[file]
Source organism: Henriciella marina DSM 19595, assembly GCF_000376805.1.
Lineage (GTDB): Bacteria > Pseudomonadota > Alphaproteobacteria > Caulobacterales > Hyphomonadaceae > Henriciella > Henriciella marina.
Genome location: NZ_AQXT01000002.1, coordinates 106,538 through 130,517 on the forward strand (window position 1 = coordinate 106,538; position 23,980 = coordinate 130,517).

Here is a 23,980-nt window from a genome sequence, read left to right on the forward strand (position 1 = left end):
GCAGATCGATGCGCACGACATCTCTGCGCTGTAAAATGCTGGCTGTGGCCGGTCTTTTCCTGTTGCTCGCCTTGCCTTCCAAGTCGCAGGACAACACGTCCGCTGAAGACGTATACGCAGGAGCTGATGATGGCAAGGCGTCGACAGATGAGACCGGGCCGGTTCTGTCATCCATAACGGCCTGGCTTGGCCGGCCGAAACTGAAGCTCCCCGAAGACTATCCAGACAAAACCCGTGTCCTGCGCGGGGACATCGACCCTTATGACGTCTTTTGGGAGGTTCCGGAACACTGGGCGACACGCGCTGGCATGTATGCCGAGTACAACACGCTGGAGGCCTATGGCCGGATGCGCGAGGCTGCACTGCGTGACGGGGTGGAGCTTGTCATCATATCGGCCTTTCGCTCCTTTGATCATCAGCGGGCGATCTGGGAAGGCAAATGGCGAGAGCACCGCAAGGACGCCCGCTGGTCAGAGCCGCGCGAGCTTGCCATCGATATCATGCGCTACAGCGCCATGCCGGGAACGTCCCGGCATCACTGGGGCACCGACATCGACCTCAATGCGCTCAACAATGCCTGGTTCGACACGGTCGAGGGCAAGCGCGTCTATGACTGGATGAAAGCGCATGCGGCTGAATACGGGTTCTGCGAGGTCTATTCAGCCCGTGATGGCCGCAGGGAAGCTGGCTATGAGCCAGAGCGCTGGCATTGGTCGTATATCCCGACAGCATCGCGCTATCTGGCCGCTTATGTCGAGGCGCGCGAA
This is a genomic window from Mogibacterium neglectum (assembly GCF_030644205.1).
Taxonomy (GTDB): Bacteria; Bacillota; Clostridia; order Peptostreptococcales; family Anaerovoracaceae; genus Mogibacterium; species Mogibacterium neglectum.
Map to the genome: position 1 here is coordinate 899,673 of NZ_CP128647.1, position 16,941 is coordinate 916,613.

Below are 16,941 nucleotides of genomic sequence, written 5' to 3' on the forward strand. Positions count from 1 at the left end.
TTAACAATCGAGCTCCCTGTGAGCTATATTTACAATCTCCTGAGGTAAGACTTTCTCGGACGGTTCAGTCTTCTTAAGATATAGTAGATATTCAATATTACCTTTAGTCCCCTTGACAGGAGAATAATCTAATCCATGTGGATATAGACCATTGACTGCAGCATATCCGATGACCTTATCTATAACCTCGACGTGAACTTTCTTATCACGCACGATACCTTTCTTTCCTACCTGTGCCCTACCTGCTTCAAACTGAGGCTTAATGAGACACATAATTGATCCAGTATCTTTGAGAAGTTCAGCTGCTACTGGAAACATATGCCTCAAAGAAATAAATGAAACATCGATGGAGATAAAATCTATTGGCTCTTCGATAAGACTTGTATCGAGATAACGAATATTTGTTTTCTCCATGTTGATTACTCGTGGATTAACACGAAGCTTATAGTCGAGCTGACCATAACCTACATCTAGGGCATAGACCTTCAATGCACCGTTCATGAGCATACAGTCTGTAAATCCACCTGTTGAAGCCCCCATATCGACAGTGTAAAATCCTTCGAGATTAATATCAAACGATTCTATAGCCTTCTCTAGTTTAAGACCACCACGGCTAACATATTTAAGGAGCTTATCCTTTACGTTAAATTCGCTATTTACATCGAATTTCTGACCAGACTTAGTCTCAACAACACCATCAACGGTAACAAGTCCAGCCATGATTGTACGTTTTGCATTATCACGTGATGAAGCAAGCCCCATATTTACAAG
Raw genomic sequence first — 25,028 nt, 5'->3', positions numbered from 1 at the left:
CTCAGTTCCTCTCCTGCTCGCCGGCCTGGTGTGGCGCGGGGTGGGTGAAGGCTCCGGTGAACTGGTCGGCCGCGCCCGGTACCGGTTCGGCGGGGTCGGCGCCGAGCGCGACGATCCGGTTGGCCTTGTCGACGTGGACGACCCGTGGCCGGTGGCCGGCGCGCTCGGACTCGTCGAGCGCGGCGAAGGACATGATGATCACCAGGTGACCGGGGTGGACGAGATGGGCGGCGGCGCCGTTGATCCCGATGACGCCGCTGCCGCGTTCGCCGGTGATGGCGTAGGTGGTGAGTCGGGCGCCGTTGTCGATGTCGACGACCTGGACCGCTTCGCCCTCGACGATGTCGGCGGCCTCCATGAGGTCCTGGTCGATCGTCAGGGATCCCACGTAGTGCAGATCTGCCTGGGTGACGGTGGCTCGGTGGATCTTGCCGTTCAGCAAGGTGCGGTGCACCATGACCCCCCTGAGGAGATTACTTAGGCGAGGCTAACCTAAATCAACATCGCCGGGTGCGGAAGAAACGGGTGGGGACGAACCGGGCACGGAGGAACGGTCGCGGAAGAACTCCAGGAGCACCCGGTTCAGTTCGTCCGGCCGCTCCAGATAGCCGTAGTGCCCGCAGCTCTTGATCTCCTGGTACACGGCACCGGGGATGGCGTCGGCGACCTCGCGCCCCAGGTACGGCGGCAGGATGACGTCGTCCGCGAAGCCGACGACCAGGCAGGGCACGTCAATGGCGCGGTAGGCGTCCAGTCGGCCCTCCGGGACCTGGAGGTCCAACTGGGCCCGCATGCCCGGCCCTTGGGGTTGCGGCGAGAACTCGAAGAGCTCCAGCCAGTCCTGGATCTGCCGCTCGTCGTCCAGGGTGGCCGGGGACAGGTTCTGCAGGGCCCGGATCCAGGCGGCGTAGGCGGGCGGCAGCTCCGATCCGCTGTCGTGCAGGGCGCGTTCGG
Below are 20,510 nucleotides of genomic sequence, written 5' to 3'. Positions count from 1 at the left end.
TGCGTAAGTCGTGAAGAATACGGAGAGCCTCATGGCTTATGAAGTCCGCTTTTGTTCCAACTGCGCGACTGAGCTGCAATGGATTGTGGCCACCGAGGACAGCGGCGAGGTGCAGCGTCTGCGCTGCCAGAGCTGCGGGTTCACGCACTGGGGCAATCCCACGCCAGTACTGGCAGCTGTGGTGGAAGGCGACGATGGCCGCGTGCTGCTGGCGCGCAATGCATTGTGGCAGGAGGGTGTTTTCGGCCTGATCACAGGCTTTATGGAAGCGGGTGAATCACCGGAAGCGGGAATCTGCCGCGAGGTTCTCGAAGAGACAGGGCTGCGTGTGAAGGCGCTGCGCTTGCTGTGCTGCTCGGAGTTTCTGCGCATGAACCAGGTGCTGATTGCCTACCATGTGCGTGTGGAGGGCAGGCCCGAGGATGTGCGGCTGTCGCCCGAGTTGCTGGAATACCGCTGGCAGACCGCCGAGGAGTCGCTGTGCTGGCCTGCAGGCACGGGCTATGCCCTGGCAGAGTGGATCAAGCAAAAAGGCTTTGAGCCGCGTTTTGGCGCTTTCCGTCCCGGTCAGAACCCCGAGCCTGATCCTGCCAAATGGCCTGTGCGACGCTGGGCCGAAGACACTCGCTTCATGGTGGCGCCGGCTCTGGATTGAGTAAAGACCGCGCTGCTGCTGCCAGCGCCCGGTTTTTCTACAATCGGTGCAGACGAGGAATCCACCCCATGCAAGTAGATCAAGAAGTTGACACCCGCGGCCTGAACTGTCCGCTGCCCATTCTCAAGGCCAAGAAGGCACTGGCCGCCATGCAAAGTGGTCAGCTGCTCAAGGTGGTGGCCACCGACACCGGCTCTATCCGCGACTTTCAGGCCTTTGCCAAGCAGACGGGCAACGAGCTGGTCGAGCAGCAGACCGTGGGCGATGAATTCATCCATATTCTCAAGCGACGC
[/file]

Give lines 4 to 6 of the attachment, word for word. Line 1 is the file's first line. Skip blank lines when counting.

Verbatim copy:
Here is a 23,980-nt window from a genome sequence, read left to right on the forward strand (position 1 = left end):
GCAGATCGATGCGCACGACATCTCTGCGCTGTAAAATGCTGGCTGTGGCCGGTCTTTTCCTGTTGCTCGCCTTGCCTTCCAAGTCGCAGGACAACACGTCCGCTGAAGACGTATACGCAGGAGCTGATGATGGCAAGGCGTCGACAGATGAGACCGGGCCGGTTCTGTCATCCATAACGGCCTGGCTTGGCCGGCCGAAACTGAAGCTCCCCGAAGACTATCCAGACAAAACCCGTGTCCTGCGCGGGGACATCGACCCTTATGACGTCTTTTGGGAGGTTCCGGAACACTGGGCGACACGCGCTGGCATGTATGCCGAGTACAACACGCTGGAGGCCTATGGCCGGATGCGCGAGGCTGCACTGCGTGACGGGGTGGAGCTTGTCATCATATCGGCCTTTCGCTCCTTTGATCATCAGCGGGCGATCTGGGAAGGCAAATGGCGAGAGCACCGCAAGGACGCCCGCTGGTCAGAGCCGCGCGAGCTTGCCATCGATATCATGCGCTACAGCGCCATGCCGGGAACGTCCCGGCATCACTGGGGCACCGACATCGACCTCAATGCGCTCAACAATGCCTGGTTCGACACGGTCGAGGGCAAGCGCGTCTATGACTGGATGAAAGCGCATGCGGCTGAATACGGGTTCTGCGAGGTCTATTCAGCCCGTGATGGCCGCAGGGAAGCTGGCTATGAGCCAGAGCGCTGGCATTGGTCGTATATCCCGACAGCATCGCGCTATCTGGCCGCTTATGTCGAGGCGCGCGAA
This is a genomic window from Mogibacterium neglectum (assembly GCF_030644205.1).